With prices down some 15 percent in the second quarter and early in the third quarter, global appetite for dairy products looks to be heating up again. In Fonterra’s Sep. 7 Global Dairy Trade auction, pricing surged a whopping 4 percent, with all product categories registering strong gains as just over 25,000 MT of ingredients changed hands.
The notable winners were skim milk powder and lactose prices, up 7.3 percent and 6.4 percent, respectively. However, all products rose at least 3 percent during the event. Skim milk powder (known as nonfat dry milk in the U.S.) climbed to $3,274 per MT, about $1.485 per lb. The freight market is now the main issue as rates for containers have surged in the past twelve months and availability is also a concern. With domestic prices ranging from $1.25 to 1.30 per lb, American product could compete for Far East demand—assuming exporters have access to empty containers and the trans-Pacific freight remains below $7,500 per 20-foot container.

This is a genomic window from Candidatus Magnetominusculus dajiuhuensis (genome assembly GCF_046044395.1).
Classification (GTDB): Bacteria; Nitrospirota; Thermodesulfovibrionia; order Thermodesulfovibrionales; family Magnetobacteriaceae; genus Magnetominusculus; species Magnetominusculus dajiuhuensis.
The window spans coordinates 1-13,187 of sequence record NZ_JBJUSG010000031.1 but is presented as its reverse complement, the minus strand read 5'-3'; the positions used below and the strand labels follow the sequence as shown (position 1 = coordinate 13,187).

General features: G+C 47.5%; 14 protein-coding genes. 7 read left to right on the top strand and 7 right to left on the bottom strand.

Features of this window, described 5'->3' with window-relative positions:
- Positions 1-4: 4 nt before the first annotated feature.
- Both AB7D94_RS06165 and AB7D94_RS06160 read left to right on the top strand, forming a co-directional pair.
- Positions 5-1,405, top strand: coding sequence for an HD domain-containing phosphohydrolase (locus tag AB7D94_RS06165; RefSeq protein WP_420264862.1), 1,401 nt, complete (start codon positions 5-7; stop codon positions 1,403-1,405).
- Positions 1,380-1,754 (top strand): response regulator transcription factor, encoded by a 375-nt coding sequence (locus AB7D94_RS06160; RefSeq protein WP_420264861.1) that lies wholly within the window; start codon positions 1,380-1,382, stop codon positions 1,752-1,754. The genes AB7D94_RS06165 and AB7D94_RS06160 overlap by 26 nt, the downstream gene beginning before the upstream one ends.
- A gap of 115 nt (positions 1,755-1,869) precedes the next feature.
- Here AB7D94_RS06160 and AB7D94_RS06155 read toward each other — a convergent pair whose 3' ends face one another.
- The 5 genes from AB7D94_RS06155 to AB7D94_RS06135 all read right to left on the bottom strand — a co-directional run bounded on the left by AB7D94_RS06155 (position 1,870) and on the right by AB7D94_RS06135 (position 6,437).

New Zealand’s spring is off to a decent start, with adequate rains and pasture in good shape across both the North and South Islands. For Australia, after persistent drought conditions and fires, conditions now seem mostly favorable. Southeast Queensland may be the exception, though this is more problematic for sugarcane growers than for dairy operations.
The bigger question now is how an economic recovery and demand for dairy products will shape up as the Southern Hemisphere flush gets underway. Uncertainty over demand, made more challenging by Delta-variant COVID-19 cases and accelerating freight markets, will likely keep demand in check. As a result, we think upside potential for these markets will be more contained than in prior dairy bull cycles.
Drought in the western U.S. during its ebb period will limit how much suppliers can respond to demand and stock-building from China and elsewhere in Asia. Those fundamentals should keep a firm basis for our domestic markets.
SPI (Standard Precipitation Index) Aug. 11 through Sep. 10, 2021